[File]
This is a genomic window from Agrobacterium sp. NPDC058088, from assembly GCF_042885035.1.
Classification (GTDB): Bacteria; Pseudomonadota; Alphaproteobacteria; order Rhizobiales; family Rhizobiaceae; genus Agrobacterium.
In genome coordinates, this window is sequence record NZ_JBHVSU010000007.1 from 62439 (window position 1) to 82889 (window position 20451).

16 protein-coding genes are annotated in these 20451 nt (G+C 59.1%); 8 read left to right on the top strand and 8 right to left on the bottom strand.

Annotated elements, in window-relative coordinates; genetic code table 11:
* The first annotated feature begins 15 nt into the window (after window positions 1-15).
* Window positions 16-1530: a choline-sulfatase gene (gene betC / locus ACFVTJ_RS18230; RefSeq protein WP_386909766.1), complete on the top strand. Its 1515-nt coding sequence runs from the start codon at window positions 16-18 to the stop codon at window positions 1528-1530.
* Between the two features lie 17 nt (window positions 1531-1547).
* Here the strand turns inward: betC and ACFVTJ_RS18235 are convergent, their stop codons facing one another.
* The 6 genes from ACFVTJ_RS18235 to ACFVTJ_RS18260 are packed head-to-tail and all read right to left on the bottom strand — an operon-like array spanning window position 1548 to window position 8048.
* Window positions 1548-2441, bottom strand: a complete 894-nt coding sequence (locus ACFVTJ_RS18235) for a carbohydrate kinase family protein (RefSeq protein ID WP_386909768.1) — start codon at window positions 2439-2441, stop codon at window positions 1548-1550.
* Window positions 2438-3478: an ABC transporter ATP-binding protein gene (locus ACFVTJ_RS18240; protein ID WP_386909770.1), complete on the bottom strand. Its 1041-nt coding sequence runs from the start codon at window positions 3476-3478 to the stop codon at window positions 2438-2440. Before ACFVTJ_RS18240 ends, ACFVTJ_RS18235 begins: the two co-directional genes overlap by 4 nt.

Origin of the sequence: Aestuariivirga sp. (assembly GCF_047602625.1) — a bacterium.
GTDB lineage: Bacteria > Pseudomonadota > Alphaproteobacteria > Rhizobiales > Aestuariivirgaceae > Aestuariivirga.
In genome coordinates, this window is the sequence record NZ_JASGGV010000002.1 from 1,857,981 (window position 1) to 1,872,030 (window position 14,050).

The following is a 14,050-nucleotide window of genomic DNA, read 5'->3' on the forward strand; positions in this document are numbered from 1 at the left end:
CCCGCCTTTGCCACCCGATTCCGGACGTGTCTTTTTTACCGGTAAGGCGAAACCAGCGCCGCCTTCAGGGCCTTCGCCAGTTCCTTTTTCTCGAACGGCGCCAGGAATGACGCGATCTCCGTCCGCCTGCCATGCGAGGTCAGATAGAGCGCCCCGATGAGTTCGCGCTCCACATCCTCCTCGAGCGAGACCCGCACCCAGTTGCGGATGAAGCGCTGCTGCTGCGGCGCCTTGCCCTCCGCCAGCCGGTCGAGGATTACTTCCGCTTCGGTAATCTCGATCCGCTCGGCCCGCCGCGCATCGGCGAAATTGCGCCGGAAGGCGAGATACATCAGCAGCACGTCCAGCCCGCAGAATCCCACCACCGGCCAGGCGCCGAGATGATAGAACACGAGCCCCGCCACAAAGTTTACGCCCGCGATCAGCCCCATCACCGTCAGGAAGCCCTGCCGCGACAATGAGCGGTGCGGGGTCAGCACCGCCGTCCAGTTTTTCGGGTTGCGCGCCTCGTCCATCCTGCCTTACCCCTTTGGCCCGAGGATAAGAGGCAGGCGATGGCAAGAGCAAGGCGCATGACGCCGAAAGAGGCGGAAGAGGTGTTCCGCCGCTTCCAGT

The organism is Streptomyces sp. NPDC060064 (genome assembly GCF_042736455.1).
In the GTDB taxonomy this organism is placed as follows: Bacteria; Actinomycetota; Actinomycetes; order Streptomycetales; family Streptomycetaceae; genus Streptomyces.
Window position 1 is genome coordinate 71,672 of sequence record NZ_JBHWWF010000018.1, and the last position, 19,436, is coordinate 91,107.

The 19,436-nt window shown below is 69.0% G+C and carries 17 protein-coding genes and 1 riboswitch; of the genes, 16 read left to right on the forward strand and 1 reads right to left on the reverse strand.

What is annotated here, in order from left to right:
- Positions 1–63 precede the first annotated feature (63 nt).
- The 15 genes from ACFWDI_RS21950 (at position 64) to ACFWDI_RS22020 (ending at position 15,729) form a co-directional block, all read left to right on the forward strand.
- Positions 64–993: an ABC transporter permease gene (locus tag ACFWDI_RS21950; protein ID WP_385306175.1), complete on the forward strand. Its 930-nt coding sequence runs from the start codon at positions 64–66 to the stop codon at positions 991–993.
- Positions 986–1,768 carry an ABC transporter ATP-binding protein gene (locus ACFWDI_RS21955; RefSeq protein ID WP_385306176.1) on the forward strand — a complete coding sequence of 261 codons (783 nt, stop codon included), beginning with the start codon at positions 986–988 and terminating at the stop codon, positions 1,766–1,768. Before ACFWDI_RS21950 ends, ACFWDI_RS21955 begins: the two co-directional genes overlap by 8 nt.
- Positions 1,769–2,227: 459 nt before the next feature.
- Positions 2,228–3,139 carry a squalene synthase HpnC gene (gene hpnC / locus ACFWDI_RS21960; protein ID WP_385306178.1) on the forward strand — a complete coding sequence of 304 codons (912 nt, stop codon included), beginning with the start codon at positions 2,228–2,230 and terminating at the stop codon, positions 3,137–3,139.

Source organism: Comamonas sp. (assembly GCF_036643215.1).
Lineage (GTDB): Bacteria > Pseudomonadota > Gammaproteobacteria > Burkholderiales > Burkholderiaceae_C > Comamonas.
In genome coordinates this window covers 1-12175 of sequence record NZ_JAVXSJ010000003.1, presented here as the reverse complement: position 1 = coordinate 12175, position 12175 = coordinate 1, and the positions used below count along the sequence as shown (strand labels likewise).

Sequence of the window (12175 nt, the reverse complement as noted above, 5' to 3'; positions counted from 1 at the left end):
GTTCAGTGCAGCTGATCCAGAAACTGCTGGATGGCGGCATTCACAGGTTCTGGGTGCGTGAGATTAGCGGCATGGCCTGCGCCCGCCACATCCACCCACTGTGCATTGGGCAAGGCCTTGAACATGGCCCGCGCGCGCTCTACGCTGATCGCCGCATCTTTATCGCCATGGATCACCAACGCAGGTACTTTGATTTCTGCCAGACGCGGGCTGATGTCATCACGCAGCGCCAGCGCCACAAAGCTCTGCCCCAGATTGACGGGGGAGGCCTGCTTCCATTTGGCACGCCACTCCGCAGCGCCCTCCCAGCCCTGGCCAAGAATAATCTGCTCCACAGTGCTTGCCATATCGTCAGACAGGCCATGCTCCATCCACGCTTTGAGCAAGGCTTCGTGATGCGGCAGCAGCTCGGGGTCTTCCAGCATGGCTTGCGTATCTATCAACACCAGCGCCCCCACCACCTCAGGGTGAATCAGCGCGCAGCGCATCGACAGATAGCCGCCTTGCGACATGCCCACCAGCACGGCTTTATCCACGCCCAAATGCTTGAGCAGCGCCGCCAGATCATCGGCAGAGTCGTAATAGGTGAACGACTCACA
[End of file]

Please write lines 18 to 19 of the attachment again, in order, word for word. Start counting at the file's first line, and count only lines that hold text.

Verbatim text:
The organism is Streptomyces sp. NPDC060064 (genome assembly GCF_042736455.1).
In the GTDB taxonomy this organism is placed as follows: Bacteria; Actinomycetota; Actinomycetes; order Streptomycetales; family Streptomycetaceae; genus Streptomyces.